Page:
Articles taggués ‘shell’

How to Backup Linux? 15 rsync Command Examples

14/01/2019 Aucun commentaire

Source: TheGeekStuff

rsync-commandrsync stands for Remote SYNC.

rsync is used to perform the backup operation in UNIX / Linux.

rsync utility is used to synchronize the files and directories from one location to another in an effective way. Backup location could be on local server or on remote server.

Important features of rsync

  • Speed: First time, rsync replicates the whole content between the source and destination directories. Next time, rsync transfers only the changed blocks or bytes to the destination location, which makes the transfer really fast.
  • Security: rsync allows encryption of data using ssh protocol during transfer.
  • Less Bandwidth: rsync uses compression and decompression of data block by block at the sending and receiving end respectively. So the bandwidth used by rsync will be always less compared to other file transfer protocols.
  • Privileges: No special privileges are required to install and execute rsync


$ rsync options source destination

Source and destination could be either local or remote. In case of remote, specify the login name, remote server name and location.
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Rsync (Remote Sync): 10 Practical Examples of Rsync Command in Linux

12/01/2019 Aucun commentaire

Source: (Tarunika Shrivastava)

Rsync (Remote Sync) is a most commonly used command for copying and synchronizing files and directories remotely as well as locally in Linux/Unix systems. With the help of rsync command you can copy and synchronize your data remotely and locally across directories, across disks and networks, perform data backups and mirroring between two Linux machines.

This article explains 10 basic and advanced usage of the rsync command to transfer your files remotely and locally in Linux based machines. You don’t need to be root user to run rsync command.

Some advantages and features of Rsync command
  1. It efficiently copies and sync files to or from a remote system.
  2. Supports copying links, devices, owners, groups and permissions.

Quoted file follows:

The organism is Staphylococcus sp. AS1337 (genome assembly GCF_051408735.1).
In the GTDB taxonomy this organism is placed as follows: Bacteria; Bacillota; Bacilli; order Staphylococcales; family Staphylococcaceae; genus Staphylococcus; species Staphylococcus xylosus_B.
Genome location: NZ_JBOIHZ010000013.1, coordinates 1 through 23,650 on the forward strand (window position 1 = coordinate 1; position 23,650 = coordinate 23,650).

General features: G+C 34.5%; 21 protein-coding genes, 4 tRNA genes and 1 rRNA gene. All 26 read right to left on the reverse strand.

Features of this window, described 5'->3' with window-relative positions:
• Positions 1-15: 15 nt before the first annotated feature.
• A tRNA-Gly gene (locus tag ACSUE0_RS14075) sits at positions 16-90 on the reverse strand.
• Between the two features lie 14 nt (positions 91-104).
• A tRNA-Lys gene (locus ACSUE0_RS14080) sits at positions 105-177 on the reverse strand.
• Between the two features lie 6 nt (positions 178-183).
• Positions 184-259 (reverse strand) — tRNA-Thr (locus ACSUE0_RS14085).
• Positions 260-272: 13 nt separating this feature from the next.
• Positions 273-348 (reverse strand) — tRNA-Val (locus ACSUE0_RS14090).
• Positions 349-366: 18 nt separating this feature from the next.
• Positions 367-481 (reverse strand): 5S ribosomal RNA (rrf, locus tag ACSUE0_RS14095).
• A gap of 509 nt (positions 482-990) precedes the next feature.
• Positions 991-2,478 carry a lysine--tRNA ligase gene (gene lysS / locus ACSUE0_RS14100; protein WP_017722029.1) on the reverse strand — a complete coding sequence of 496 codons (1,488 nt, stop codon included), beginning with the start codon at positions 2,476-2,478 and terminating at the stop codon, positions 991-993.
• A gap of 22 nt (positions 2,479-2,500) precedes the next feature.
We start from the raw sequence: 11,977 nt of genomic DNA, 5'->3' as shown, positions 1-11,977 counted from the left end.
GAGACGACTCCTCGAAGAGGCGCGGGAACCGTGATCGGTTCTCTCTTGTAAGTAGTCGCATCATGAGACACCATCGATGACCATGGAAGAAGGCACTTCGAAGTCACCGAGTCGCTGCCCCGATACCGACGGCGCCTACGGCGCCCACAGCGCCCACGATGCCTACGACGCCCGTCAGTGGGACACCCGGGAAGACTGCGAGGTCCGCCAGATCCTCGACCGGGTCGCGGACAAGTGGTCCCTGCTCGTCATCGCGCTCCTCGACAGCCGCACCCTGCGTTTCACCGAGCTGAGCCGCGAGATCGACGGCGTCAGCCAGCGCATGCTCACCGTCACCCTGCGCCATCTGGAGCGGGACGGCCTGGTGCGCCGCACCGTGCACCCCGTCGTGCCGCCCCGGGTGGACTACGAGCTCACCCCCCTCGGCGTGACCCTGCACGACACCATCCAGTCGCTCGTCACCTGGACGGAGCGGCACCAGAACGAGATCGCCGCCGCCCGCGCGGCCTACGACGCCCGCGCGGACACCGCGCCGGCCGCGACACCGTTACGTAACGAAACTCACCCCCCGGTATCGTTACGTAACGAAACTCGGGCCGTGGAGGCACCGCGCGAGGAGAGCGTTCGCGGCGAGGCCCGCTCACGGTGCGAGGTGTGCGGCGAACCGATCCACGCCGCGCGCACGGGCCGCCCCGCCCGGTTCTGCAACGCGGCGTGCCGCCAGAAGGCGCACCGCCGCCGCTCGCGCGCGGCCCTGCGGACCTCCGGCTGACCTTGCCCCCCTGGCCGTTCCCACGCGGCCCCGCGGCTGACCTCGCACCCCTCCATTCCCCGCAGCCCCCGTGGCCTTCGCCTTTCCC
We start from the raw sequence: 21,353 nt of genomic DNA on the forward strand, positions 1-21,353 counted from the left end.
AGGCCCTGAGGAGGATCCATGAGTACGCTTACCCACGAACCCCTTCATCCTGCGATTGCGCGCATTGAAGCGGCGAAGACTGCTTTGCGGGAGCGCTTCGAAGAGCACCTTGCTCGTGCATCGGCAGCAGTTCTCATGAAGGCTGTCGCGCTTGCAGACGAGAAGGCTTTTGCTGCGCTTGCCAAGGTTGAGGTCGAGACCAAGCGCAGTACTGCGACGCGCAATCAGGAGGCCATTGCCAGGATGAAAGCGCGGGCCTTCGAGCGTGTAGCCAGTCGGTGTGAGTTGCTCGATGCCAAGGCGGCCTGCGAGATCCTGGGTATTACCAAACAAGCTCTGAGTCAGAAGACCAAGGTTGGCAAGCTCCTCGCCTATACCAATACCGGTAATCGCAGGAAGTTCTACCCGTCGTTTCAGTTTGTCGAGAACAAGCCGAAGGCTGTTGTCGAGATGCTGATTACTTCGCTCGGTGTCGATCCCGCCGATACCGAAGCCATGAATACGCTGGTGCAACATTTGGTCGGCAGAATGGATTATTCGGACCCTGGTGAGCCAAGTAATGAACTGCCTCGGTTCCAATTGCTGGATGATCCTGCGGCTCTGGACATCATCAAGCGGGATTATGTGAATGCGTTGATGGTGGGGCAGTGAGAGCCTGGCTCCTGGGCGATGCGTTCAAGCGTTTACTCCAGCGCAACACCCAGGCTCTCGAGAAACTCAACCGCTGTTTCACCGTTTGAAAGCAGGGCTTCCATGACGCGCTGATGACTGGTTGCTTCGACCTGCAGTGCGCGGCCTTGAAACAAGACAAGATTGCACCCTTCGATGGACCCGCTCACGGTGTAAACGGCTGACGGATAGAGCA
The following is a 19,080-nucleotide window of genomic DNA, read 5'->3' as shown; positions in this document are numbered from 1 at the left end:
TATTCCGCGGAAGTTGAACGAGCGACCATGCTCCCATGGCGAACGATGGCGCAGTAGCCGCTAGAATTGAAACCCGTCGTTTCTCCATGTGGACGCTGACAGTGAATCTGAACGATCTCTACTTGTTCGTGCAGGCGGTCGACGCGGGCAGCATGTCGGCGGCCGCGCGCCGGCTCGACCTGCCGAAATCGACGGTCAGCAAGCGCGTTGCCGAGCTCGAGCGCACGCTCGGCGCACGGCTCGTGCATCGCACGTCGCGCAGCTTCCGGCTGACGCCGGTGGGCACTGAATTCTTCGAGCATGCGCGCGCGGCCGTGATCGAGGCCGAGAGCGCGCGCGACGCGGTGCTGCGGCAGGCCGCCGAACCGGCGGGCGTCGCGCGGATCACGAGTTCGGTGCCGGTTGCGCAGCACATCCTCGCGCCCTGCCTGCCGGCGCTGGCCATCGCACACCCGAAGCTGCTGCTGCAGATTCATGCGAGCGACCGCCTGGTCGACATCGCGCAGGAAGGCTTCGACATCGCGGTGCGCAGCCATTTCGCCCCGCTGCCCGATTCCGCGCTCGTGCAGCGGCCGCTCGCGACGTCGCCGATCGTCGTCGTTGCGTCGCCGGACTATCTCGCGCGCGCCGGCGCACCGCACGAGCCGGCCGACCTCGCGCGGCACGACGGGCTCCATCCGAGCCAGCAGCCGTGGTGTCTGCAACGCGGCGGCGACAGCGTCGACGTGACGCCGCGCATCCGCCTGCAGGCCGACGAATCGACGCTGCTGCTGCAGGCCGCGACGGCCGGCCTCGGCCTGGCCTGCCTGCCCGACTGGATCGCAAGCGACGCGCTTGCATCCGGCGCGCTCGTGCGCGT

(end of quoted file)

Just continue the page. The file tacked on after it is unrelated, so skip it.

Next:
3. It’s faster than scp (Secure Copy) because rsync uses remote-update protocol which allows to transfer just the differences between two sets of files. First time, it copies the whole content of a file or a directory from source to destination but from next time, it copies only the changed blocks and bytes to the destination.
  4. Rsync consumes less bandwidth as it uses compression and decompression method while sending and receiving data both ends.
Basic syntax of rsync command
# rsync options source destination

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compgen: An Awesome Command To List All Linux Commands

09/01/2019 Aucun commentaire

Source: nixCraft

Ever want to list all the Linux commands (including bash shell aliases and functions) you could run on the server / workstation? Look now further. Try compgen command.

compgen is bash built-in command and it will show all available commands, aliases, and functions for you. The syntax is:

compgen option

compgen command examples

To list all the commands available to you, enter:

compgen -c

Sample outputs:


You can search or count the commands:

compgen -c | grep find
compgen -c | wc -l
echo "$USER user can run $(compgen -c | wc -l) commands on $HOSTNAME."

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Ubuntu: la barre de menu disparait…

07/01/2019 Comments off

En cas de perte de la barre de menu et de la barre d’icônes, le seul moyen de les récupérer est de relancer gnome-panel.

A condition d’avoir un terminal ouvert (sinon on est un peu coincé puisqu’on ne peut plus le lancer avec Alt-F2), il suffit de lancer la commande:

killall gnome-panel

Cette commande va killer le process existant (s’il existe encore) et relancer cette partie de l’interface graphique de Ubuntu.

Plus d’infos sur Howto Restart Gnome Panel

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How to restart Gnome Panel

07/01/2019 Comments off

Source: My Linux Notebook

It doesn’t happen a lot but it does sometimes when the Gnome Panel freeze. If you are a former windows user you might be used to restart the computer when something in you desktop stuck. This is not the way with Linux. We can fix the problem by restarting the desktop session (restarting the X server) pressing the Ctrl+Alt+BackSpace but this will destroy everything we worked on so far. A more elegant way will be to restart only the Gnome Panel.

Getting access to the Linux command line shell

In order to restart the Gnome Panel we will need to execute the Linux kill command. Once the Gnome Panel process is killed Gnome will restart it automatically so the only thing left for us is to kill the Gnome Panel process. In order to execute the Linux kill command we will need to get access to the Linux shell. This can be done by one of the following:

  1. Pressing Alt+F2
  2. Using an opened console window using the Alt+Tab buttons to navigate to it.
  3. Using a console session by pressing Ctrl+Alt+F1

Killing the Gnome Panel

In each of these options we will need to execute the Linux kill command in order to kill the Gnome Panel process. There are two ways to use the kill command:

  1. Using the application name will kill all the applications with the same name
  2. Using the process id (pid) will kill only the process with the specified id.

Back to our case with the Gnome Panel, we can use both of the options.

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